• University of Purdue, Manure Management Planner is a Windows-based computer program developed at Purdue University that's used to create manure management plans for crop and animal feeding operations. The user enters information about the operation's fields, crops, storage, animals, and application equipment. MMP helps the user allocate manure (where, when and how much) on a monthly basis for the length of the plan (1-10 years). This allocation process helps determine if the current operation has sufficient crop acreage, seasonal land availability, manure storage capacity, and application equipment to manage the manure produced in an environmentally responsible manner. MMP is also useful for identifying changes that may be needed for a non-sustainable operation to become sustainable, and determine what changes may be needed to keep an operation sustainable if the operation expands.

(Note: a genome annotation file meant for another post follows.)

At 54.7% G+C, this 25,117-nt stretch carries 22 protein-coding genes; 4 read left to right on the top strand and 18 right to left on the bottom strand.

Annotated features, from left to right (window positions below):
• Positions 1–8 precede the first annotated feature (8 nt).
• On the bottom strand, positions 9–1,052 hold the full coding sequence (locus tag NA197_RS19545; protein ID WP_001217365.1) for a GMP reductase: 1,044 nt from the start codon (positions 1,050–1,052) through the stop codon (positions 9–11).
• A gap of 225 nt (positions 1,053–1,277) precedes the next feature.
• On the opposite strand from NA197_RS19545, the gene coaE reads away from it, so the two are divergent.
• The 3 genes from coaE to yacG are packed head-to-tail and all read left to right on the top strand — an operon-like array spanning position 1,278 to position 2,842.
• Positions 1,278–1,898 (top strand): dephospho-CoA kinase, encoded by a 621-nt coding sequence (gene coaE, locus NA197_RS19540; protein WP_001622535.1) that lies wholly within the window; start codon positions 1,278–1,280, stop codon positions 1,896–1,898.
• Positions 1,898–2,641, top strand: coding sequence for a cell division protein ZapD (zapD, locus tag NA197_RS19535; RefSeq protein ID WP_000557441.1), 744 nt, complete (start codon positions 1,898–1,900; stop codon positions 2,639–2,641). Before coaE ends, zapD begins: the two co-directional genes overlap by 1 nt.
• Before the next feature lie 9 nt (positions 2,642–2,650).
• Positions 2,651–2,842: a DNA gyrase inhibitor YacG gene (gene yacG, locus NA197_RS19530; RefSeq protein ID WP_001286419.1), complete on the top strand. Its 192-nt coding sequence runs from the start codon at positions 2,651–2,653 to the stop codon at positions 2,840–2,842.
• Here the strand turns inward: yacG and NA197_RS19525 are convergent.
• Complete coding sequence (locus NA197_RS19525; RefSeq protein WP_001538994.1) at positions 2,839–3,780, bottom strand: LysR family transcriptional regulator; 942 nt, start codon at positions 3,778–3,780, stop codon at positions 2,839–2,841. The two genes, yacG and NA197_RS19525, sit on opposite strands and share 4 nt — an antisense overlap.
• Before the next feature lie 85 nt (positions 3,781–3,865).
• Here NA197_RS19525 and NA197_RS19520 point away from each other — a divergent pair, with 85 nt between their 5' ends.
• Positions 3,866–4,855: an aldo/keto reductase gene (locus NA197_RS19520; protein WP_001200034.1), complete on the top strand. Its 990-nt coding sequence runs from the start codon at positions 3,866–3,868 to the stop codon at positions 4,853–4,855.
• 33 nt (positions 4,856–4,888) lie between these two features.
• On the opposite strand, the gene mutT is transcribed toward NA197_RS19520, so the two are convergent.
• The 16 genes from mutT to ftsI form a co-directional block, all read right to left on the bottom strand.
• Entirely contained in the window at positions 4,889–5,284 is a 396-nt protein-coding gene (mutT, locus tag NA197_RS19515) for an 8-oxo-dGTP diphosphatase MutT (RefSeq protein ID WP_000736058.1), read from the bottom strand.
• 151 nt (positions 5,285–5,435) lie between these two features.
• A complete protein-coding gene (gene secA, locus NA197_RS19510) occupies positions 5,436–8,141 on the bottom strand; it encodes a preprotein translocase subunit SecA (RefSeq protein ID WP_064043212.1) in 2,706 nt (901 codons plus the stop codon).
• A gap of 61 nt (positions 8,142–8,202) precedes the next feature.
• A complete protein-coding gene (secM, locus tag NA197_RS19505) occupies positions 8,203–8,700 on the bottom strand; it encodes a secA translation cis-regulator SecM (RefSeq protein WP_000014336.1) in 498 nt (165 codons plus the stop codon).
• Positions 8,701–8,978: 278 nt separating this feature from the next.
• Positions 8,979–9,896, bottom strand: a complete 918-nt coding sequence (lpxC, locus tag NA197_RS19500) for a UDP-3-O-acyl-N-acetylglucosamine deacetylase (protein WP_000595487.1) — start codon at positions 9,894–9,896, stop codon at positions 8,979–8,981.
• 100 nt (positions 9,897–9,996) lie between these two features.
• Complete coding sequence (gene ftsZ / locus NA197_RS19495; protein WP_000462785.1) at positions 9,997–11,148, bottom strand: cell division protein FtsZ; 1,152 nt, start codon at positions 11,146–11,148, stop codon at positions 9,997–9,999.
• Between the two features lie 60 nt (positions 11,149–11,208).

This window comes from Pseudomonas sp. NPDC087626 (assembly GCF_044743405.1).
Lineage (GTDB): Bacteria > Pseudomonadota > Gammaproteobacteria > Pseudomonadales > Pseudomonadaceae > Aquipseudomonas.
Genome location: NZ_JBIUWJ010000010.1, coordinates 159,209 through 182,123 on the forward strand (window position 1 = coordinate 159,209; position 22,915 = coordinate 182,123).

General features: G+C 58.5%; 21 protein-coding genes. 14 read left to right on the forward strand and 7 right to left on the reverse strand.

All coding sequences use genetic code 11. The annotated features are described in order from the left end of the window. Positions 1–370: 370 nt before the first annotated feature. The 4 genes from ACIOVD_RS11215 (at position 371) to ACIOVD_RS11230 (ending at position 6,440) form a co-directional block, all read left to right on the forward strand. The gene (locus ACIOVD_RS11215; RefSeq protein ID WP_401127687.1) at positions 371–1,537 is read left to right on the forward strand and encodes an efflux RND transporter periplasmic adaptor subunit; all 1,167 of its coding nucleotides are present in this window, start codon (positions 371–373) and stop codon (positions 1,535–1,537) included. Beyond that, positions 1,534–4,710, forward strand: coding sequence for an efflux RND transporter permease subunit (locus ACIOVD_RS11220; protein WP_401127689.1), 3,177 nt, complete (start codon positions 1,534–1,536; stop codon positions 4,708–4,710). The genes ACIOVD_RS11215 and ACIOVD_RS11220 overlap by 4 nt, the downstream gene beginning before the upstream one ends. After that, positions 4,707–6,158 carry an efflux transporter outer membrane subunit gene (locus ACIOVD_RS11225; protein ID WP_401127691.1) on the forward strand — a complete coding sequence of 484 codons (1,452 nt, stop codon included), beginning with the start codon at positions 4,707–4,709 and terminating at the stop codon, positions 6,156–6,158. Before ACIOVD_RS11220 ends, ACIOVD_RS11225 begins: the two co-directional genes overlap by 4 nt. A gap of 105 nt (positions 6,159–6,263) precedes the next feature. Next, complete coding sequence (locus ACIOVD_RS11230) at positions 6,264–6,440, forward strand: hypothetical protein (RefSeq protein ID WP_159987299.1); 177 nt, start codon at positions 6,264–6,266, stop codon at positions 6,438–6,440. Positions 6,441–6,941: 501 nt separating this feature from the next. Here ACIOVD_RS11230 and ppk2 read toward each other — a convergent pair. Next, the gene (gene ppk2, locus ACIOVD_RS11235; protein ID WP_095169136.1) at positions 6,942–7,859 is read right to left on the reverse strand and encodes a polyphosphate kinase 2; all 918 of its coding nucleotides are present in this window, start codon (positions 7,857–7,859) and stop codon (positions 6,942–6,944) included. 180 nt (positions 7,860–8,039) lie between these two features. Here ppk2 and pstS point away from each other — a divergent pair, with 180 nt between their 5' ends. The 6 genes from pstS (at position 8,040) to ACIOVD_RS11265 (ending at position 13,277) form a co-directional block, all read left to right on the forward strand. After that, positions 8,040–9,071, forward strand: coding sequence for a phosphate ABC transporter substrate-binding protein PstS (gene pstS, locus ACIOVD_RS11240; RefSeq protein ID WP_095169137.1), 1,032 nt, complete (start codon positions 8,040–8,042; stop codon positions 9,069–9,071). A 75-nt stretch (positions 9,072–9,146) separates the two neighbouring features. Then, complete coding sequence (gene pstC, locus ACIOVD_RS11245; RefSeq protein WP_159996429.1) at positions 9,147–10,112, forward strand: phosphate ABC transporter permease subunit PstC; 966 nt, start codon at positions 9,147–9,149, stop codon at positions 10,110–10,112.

• USDA NRCS, Nutrient Management: this Website contains planning tools, databases on comprehensive nutrient management planning.

  • USDA NRCS, Web Soil Survey provides a mechanism to access our official SSURGO/STATSGO soil survey data. It does not physically store the pre-packaged datasets, but instead generates them in real-time as a request is made from a customer. The Soil Data Mart will only provide access to the current version of data for a soil survey area.

  • USEPA National Agriculture Compliance Center, Crops: provides information about environmental requirements specifically relating to the production of many types of agricultural crops, including food, feed, and fiber crops, and specialty crops, such as tobacco, herbs, spices, mushrooms, seed crops, and aquatic plants.


USDA. No date. Electronic Field Office Technical Guide for California. U.S. Department of Agriculture, Natural Resource Conservation Service.

USEPA. 2002. Chapter 4: Management Measures. In National Management Measures for the Control of Nonpoint Pollution from Agriculture. U.S. Environmental Protection Agency, Washington, DC.